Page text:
Vascular endothelial growth factor inhibitors tied to hypertension among people aged 18 to 39 years being treated for renal cancer
By Lori Solomon HealthDay Reporter
WEDNESDAY, July 26, 2023 (HealthDay News) — Hypertension during treatment is common among adolescents and young adults (AYAs) being treated with vascular endothelial growth factor (VEGF) inhibitors for renal cancer, according to a study published online July 5 in the Journal of the National Comprehensive Cancer Network.
Wendy J. Bottinor, M.D., from Virginia Commonwealth University in Richmond, and colleagues assessed the incidence and predictors of left ventricular systolic dysfunction (LVSD) and hypertension among AYAs receiving VEGF inhibition. The analysis included 1,572 participants (103 AYAs aged 18 to 39 years) with nonmetastatic, high-risk renal cell cancer who were randomly assigned to sunitinib, sorafenib, or placebo.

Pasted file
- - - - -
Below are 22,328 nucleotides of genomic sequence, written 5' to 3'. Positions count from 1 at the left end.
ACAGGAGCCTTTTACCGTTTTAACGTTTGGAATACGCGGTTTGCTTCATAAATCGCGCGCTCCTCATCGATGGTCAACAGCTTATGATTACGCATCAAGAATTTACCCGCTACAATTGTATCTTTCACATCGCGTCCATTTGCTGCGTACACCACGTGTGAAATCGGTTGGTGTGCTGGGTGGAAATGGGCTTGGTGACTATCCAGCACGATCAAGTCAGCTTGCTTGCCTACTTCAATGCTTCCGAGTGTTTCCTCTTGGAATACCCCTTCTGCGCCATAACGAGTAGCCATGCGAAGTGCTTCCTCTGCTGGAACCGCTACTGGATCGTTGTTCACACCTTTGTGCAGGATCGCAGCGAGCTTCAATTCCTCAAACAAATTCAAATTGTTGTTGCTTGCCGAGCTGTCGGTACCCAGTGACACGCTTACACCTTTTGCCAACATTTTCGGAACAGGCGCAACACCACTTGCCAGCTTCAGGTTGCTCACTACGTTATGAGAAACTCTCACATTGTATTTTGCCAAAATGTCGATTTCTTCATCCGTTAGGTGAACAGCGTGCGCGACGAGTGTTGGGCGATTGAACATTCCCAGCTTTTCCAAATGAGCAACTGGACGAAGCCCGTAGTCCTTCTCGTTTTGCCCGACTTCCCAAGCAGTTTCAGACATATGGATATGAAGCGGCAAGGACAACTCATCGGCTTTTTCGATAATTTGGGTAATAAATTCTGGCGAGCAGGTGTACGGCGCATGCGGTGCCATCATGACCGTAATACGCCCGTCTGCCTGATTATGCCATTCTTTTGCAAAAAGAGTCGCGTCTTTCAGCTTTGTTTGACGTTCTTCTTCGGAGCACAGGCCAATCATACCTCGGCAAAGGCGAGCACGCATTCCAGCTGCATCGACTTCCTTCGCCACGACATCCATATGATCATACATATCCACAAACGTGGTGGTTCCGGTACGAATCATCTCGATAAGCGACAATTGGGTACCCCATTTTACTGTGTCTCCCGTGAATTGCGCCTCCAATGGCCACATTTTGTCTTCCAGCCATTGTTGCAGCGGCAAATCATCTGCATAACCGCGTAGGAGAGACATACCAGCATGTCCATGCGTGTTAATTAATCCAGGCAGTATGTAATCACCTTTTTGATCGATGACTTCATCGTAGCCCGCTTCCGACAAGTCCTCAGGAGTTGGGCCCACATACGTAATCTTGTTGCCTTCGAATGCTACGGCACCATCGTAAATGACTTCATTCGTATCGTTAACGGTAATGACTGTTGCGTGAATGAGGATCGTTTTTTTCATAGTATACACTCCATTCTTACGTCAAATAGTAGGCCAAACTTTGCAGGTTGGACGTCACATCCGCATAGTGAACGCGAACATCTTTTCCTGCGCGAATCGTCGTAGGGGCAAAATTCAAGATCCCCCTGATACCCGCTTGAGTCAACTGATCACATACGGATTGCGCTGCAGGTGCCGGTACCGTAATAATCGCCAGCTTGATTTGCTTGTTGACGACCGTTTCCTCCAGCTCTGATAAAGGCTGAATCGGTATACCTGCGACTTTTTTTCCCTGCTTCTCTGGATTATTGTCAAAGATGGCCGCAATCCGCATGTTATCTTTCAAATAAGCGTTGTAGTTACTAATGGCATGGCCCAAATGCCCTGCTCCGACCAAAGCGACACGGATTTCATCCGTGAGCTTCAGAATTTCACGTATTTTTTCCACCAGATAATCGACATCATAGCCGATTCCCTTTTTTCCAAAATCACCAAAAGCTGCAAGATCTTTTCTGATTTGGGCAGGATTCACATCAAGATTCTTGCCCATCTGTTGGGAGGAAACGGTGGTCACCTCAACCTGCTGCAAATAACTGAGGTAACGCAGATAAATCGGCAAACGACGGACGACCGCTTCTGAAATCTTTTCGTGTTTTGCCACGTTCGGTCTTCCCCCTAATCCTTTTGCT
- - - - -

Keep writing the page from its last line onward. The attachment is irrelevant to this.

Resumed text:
The researchers found that during 54 weeks of treatment, the incidence of LVSD was not significantly different among AYAs (3 percent) versus non-AYAs (2 percent). Among AYAs, the incidence of hypertension was significantly lower versus non-AYAs in the placebo arm (8 versus 46 percent). The incidence of hypertension was 29 percent for AYAs versus 47 percent for non-AYAs in the sunitinib group and 54 versus 63 percent in the sorafenib group. A lower risk for hypertension was seen with AYA status (odds ratio, 0.48) and female sex (odds ratio, 0.74).
“The large number of AYAs who had high blood pressure during treatment with sunitinib or sorafenib suggests that even individuals without identifiable pre-existing factors — such as older age, obesity, and male gender — are also at significant risk for hypertension from these drugs,” Bottinor said in a statement.
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